Childhood obesity is a persistent problem that poses a threat not only to the US but to the global system of health care. Researchers that studied the issue have all reached a consensus that the condition has reached the levels of an epidemic in both developed and developing countries (Koyuncuoğlu Güngör, 2014). However, the opinions regarding the causes of the issue have split: while some blame parents for failing to establish healthy lifestyle habits, either put globalization and the increased number of services, technologies, and conveniences that make children lazier than they used to be. Despite the reasons for childhood obesity, the issue requires immediate attention.
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To study the topic in great detail, a list of research questions for the current project has been developed. The questions are as follows:
- What is the relationship between family dynamics and childhood obesity?
- What are other causes of childhood obesity (for example, location, socioeconomic status)?
- Are schools and local health providers responsible for educating parents about the importance of managing obesity in children?
- How has the issue been managed? Are the implemented strategies effective?
- What new developments have been introduced in the area of childhood obesity prevention?
The importance of the topic has reached both scientists and the general public. It may affect anyone, from nurses to children’s parents, especially when it comes to treatment and management. In researching childhood obesity, it is hoped to identify the gap between real-life practices of the disease’s treatment and prevention and the suggested strategies that researchers have developed. It is important to make readers understand that the efforts of all people count when overcoming the illness. From policymakers to parents, the issue requires a multi-faceted approach. Therefore, it is desired that all stakeholders come together in addressing childhood obesity.
Research, Audience, Thesis
After conducting some preliminary research, two academic articles on childhood obesity stood out. Sahoo et al. (2015) studied the causes and consequences of childhood obesity, concluding that the condition led to adverse health issues. The main argument of their article was that to avoid the outcomes of childhood obesity, it was imperative to address its root causes. Such subtopics as poor dietary choices, the lack of physical activity, environmental factors, and socio-cultural prerequisites were explored. Sahoo et al. (2015) provided some examples of childhood obesity consequences, such as body dissatisfaction and eating disorders. Wang et al. (2015) explored childhood obesity prevention programs that worked. The authors’ main argument was that combined interventions delivered to children would have the most impact. The researchers’ subtopics included school-based interventions, primary care-based interventions, home programs, and several others.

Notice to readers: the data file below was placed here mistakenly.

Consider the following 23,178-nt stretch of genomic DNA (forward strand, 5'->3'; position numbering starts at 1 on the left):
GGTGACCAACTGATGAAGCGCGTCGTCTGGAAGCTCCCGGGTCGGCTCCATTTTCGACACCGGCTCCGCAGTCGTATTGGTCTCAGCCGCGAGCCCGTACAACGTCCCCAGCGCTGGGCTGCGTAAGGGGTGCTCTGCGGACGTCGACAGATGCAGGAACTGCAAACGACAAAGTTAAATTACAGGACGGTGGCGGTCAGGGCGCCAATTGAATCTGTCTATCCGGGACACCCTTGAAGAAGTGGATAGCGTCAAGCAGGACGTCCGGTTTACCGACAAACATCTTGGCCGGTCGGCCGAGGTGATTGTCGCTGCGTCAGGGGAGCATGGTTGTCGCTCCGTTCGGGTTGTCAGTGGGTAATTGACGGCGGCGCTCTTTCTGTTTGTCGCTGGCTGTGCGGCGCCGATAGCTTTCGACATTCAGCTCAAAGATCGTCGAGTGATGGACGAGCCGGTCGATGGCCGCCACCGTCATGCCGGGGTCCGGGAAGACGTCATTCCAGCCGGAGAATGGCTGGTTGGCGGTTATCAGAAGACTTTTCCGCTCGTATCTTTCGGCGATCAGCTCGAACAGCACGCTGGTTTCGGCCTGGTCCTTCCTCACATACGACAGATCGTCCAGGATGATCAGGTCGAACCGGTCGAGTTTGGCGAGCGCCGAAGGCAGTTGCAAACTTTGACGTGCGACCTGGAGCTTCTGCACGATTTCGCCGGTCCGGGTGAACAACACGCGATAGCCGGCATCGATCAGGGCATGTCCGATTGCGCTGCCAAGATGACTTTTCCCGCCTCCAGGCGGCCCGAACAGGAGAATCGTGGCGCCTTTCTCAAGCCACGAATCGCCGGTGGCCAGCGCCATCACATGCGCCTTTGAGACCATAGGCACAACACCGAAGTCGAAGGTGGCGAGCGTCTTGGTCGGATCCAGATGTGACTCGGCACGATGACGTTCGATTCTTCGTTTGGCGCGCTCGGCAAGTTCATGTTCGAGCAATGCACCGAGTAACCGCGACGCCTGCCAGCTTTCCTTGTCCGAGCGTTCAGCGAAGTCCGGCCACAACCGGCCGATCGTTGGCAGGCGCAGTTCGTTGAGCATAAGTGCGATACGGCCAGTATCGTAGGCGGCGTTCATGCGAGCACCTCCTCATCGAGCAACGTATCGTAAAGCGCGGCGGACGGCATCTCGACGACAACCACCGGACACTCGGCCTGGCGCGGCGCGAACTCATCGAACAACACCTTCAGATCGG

The target audience of the current project is wide and includes anyone from policymakers to parents. They can be influenced by news media publications, TV programs, as well as research articles, which points to the large scope of the project. To appeal to the audience, it is important to structure the project logically, provide up-to-date information, and reference reputable sources. Overall, the project will provide a unique perspective on the issue of childhood obesity by identifying barriers that prevented existing interventions from being successful. Although there is a variety of programs to address childhood obesity, most of them have a narrow focus, and the development of multi-faceted interventions that address several factors is needed.
Koyuncuoğlu Güngör, N. (2014). Overweight and Obesity in Children and Adolescents. Journal of Clinical Research in Pediatric Endocrinology, 6(3), 129-143.
Sahoo, K., Sahoo, B., Choudhury, A. K., Sofi, N. Y., Kumar, R., & Bhadoria, A. S. (2015). Childhood obesity: causes and consequences. Journal of Family Medicine and Primary Care, 4(2), 187-192.
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Wang, Y., Cai, L., Wu, Y., Wilson, R. F., Weston, C., Fawole, O., … Segal, J. (2015). What childhood obesity prevention programs work? A systematic review and meta-analysis. Obesity Reviews: An Official Journal of the International Association for the Study of Obesity, 16(7), 547-565.